Arthur Lismer R.C.A.
Pines and Sumac, Georgian Bay, 1946
Acquired directly from the artist by Theodosia Dawes Bond Thornton, January 13, 1949 for $37.50;
Estate of Theodosia Dawes Bond Thornton, Montreal;
Sale of Heffel Fine Art, November 25, 2010, lot #166;
Lois Darroch, Bright Land, A Warm Look at Arthur Lismer, 1981, p.104;
Theodosia Dawes Bond Thornton, Personal Art Collection Catalogue, reproduced, unpaginated, cat. R19
Georgian Bay was a central location in the life of Arthur Lismer. It was there, he felt, that he truly found himself as a painter. It was his Lake O’Hara, his Lake Superior, his rural Quebec. Each member of the Group of Seven found a region of Canada where the scenery resonated exactly with the intent of their art, and for Lismer, it was Georgian Bay. Pines and Sumac, Georgian Bay is a fine example of this, where the wild forest, with its particular tangle of vegetation, the windswept shapes of the trees, the exposed rock and variety of colour are captured in vibrant, almost frenzied brushwork. We can feel the forest blowing when we look at this work.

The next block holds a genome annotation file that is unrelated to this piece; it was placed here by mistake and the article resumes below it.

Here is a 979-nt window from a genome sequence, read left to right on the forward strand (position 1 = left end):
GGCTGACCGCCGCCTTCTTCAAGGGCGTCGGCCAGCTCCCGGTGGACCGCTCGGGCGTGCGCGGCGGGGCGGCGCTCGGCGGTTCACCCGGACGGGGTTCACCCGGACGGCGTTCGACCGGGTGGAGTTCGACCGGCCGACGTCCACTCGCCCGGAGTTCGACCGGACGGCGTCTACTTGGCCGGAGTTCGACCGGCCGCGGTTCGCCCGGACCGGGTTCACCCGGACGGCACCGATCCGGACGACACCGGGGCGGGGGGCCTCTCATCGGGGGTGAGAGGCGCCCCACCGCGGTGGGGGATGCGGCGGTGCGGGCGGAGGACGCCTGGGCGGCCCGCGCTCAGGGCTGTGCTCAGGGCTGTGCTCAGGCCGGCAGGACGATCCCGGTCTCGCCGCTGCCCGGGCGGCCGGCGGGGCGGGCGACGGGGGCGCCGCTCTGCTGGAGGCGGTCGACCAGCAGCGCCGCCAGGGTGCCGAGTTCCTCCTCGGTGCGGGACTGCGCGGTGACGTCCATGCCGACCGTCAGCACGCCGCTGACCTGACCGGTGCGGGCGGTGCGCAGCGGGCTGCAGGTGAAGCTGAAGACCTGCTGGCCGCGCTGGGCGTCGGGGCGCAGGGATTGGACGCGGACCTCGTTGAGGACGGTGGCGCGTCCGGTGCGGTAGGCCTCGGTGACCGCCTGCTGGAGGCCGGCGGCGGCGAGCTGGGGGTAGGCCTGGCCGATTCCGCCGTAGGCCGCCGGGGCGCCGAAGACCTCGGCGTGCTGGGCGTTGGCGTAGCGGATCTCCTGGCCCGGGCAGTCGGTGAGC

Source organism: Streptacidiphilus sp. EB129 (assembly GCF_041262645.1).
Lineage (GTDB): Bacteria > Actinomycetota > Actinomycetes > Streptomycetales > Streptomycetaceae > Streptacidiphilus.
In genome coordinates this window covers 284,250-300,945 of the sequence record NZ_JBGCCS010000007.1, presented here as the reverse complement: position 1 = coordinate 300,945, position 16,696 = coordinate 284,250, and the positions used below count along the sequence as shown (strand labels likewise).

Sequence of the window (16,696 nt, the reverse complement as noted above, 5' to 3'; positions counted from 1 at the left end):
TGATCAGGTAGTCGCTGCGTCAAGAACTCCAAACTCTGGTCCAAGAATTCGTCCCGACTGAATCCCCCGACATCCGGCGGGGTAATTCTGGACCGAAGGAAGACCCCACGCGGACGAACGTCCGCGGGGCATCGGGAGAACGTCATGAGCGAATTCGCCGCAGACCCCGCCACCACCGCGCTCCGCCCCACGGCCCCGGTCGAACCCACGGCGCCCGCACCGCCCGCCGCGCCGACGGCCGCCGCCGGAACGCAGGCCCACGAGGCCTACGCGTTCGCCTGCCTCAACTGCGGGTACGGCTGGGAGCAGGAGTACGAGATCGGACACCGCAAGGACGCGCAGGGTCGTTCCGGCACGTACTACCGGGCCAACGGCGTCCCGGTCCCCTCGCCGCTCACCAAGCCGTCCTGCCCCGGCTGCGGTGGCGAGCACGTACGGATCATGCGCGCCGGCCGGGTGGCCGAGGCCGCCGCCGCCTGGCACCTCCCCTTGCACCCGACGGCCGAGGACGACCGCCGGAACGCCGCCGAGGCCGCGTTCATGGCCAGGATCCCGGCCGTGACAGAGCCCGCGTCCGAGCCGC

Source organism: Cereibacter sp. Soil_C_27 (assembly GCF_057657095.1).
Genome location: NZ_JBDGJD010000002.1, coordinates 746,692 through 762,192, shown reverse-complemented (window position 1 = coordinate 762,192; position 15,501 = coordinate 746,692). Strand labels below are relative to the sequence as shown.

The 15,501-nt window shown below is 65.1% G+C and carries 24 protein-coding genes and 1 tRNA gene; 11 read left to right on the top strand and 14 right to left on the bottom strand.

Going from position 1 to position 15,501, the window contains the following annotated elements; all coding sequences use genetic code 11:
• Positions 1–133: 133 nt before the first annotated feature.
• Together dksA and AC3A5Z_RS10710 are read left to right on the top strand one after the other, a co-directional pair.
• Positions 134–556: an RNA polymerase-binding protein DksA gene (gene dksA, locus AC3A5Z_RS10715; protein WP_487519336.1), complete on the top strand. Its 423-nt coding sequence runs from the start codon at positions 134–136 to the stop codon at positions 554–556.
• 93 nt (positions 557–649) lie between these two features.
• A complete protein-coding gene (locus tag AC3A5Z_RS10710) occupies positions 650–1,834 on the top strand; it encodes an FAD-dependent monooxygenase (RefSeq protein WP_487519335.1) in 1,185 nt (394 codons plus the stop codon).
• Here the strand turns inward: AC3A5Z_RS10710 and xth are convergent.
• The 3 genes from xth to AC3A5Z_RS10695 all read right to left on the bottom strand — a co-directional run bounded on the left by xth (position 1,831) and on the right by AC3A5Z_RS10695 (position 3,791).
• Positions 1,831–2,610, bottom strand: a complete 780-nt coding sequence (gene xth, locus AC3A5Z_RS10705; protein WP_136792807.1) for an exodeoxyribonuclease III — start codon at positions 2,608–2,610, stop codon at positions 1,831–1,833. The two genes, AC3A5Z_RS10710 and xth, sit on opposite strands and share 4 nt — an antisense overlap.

The estate of Theodosia Dawes Bond Thornton (1915 – 2009) contained some of the most important works in Canadian art. The daughter of a Vice-President and General Manager for the
Canadian National Railway’s central region, she was able to travel to many of the locations depicted by the Group of Seven as a child. On a school trip to the National Gallery of Canada at the age of 16, she encountered Group works, and having a profound reaction, was flooded with memories of the trips with her father. “That was the art I saw” she would later recall, and her destiny as a collector was
sealed. She collected the very finest examples of Canadian art, of which this is one.